How To Handle Collection Agencies & Collectors

Navigating Collections: A Comprehensive Guide to Dealing with Collection Agencies and Collectors

Dealing with collection agencies and collectors can often be a daunting task. Their persistent calls and intimidating demeanor can be a source of stress for those who are already dealing with financial difficulties. However, understanding their role, knowing your rights, and learning effective strategies to handle them can greatly ease this process.

This guide aims to help you navigate these challenging encounters, providing you with the necessary tools to tackle these situations with confidence.

Understanding the Role of Debt Collectors

Debt collectors are professionals tasked with retrieving debts on behalf of creditors. They are often paid on commission, which drives their motivation to collect. Debt collectors are not your enemy. They are simply doing their job, which is to convince you to settle your debt.

The Impact of Bankruptcy on Debt Collection

When you file for bankruptcy, it offers immediate relief from your unsecured creditors. Once the bankruptcy proceedings begin, these creditors are not legally allowed to recover their debts from you, seize your property, or garnish your wages. All listed creditors in your bankruptcy are advised of your situation via a Creditors Package from the Trustee’s office.

However, you may still receive calls from debt collectors under certain circumstances even after filing for bankruptcy:

 

  • The collection agency may not have received the Creditors Package in time.
  • Your listed address for the creditor may be incorrect, or the collection agency may have changed.
  • The original creditor may have received the Creditors Package but failed to notify the collection agency.

 

Handling Calls from Debt Collectors

When a debt collector contacts you, it’s essential to remain calm and collected. Gather as much information as possible to help resolve the situation. Here’s what you should do:

 

  • Obtain the name of the company, their address, the caller’s name and contact details, the amount owed, and the name of the creditor who passed your account to them.
  • Request a written notice concerning the debt. This is crucial as it serves as your written proof of the debt.

 

However, you should avoid doing the following:

 

  • Signing any documents or attempting to pay off the debt without verifying it.
  • Ignoring the collector’s calls. This will not stop them from contacting you and may lead to a lawsuit against you.

 

How to Deal with Harassment from Collectors

Collection agencies are regulated by specific legislation, depending on your location. If you’re repeatedly contacted by a collector looking for someone else, it may be considered harassment.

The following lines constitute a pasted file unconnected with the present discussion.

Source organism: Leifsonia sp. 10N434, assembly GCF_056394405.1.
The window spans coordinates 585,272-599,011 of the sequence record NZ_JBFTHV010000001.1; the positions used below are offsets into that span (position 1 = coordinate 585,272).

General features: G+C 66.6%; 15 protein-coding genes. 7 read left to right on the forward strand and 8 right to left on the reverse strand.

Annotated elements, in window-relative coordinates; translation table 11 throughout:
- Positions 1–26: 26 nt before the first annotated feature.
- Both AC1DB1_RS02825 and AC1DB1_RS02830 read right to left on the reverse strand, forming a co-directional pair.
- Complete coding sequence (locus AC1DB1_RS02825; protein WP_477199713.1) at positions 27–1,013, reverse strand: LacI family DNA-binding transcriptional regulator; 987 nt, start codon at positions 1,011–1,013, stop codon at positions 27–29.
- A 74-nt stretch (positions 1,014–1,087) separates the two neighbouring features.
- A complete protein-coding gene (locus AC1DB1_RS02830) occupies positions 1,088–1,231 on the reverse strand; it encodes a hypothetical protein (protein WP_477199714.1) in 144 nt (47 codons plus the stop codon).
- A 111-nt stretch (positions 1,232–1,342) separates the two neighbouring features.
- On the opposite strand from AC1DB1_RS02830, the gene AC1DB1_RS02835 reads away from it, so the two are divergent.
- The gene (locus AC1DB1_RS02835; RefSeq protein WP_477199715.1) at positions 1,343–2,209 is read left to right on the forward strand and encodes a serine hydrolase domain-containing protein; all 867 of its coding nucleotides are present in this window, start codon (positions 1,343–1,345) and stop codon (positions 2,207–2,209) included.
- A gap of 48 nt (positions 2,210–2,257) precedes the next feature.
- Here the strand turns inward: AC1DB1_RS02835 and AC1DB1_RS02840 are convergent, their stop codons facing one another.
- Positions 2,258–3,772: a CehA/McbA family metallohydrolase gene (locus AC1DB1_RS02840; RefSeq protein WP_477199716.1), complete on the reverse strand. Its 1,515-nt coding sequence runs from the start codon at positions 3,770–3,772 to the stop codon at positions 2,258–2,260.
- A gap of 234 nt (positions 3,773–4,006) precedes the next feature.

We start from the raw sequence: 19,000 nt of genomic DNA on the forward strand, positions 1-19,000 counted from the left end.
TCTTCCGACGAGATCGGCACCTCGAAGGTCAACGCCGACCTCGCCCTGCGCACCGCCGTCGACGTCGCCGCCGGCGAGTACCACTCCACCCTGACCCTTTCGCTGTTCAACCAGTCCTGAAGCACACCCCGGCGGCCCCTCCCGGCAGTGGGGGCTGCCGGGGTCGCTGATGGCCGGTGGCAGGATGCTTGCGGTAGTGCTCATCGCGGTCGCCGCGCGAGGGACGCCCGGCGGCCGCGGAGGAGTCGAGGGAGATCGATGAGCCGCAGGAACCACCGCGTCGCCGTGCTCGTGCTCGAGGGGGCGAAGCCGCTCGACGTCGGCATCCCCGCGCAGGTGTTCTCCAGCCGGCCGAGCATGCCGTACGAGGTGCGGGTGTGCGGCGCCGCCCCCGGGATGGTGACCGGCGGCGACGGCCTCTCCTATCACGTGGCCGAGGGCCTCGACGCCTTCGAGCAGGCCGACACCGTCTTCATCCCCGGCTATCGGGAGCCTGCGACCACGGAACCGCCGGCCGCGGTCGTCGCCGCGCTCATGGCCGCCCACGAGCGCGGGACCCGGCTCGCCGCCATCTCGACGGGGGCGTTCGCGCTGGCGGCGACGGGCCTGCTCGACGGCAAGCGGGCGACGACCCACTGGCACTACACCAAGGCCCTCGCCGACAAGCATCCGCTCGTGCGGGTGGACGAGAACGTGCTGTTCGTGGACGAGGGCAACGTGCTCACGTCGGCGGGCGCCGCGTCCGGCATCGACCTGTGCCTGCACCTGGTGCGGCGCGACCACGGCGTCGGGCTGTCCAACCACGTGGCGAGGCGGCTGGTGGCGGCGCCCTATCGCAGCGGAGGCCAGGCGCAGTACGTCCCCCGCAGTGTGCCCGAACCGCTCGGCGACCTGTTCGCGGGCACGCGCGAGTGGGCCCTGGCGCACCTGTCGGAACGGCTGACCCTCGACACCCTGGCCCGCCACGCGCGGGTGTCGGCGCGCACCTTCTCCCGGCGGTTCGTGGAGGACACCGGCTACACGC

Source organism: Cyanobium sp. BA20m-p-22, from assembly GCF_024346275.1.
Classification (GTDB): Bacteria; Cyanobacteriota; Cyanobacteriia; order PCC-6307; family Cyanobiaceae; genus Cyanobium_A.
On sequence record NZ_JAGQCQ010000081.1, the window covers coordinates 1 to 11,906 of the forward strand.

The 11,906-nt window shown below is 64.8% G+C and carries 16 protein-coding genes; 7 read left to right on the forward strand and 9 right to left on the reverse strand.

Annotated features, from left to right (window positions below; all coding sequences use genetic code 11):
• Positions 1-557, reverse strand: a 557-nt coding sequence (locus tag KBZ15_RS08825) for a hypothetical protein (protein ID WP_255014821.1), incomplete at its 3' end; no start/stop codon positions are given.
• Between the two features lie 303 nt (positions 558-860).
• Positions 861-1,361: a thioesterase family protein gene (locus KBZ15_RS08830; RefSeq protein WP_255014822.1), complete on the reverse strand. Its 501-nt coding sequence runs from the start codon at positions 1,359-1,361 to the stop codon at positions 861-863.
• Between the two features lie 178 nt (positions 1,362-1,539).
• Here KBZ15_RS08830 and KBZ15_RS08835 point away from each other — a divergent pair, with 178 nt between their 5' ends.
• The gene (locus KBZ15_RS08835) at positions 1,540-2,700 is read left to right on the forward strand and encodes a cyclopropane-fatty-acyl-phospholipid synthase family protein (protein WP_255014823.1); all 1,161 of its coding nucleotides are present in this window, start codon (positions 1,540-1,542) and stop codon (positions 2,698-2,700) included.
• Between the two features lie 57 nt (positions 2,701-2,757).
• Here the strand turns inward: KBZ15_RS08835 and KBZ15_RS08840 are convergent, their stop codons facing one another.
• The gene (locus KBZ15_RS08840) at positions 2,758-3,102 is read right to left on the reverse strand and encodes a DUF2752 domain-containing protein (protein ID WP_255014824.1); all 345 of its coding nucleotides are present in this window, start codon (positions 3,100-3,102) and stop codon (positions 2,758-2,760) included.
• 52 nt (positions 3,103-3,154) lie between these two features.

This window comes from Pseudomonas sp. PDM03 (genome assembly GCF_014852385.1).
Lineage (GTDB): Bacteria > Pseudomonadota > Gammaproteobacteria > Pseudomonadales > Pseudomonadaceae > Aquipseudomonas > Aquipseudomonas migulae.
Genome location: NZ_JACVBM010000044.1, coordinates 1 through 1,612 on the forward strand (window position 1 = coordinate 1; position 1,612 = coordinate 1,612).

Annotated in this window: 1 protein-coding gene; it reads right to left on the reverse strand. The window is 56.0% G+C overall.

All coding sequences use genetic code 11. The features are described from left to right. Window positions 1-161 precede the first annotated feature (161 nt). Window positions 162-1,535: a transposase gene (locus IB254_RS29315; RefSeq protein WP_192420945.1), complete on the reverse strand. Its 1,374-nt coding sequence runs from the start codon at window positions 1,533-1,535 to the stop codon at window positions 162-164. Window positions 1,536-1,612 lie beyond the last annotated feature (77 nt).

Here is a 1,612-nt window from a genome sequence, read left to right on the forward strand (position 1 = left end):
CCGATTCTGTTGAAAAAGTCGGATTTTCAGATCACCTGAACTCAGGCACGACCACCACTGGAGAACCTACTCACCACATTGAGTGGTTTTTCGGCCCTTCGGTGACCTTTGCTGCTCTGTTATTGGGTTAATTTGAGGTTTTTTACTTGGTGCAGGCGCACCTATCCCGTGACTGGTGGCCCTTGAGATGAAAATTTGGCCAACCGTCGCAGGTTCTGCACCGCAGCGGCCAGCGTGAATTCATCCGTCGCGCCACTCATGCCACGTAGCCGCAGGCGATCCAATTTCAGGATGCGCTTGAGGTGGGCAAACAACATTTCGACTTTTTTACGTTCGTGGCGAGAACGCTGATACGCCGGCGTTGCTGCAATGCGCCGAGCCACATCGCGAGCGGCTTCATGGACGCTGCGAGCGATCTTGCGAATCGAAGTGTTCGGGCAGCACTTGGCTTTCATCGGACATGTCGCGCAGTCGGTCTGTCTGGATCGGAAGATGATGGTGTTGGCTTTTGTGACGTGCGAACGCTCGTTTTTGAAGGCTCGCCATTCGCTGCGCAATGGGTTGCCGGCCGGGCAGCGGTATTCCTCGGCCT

You can stop these calls by:

 

  • Informing the debt collector you wish all future correspondence to be in writing.
  • Sending a cease and desist letter if you are contacted at inappropriate times or if your friends, family, or coworkers are contacted.

 

Your Rights under the Fair Trading Act

The Fair Trading Act provides certain protections for consumers dealing with debt collectors. These include:

 

  • Prohibition of deceptive practices or misrepresentation.
  • Limitations on contact frequency.
  • Restrictions on the use of offensive language.
  • Protection of your employment information.
  • Requirement for written notice of debt.
  • Privacy of your debt information.

 

If a debt collector violates any of these rights, you can file a complaint with the appropriate consumer protection authority in your jurisdiction.

Negotiating with Collection Agencies

The amount you owe to collection agencies or creditors is negotiable. If you choose to deal directly with them, you can negotiate the total amount, the number of payments, and the payment deadline. Always request a written agreement of your payment plan and ask for a legal clearance once the debt is fully paid.

Seeking Professional Help

For a permanent, legal solution to your unsecured debts, consult a licensed Trustee in Bankruptcy or an Administrator of Consumer Proposal. They can provide you with all available options under the federally legislated Bankruptcy & Insolvency Act (BIA).

Remember, dealing with collection agencies and collectors is a process that requires patience, understanding, and strategic planning. By having a clear understanding of your rights and obligations, and by taking a proactive approach, you can effectively navigate your way through this process.

Find Your Personal Debt Relief Solution

Licensed Insolvency Trustees are here to help. Get a free assessment of your options.

Discuss options to get out of debt with a trained & licensed debt relief professional.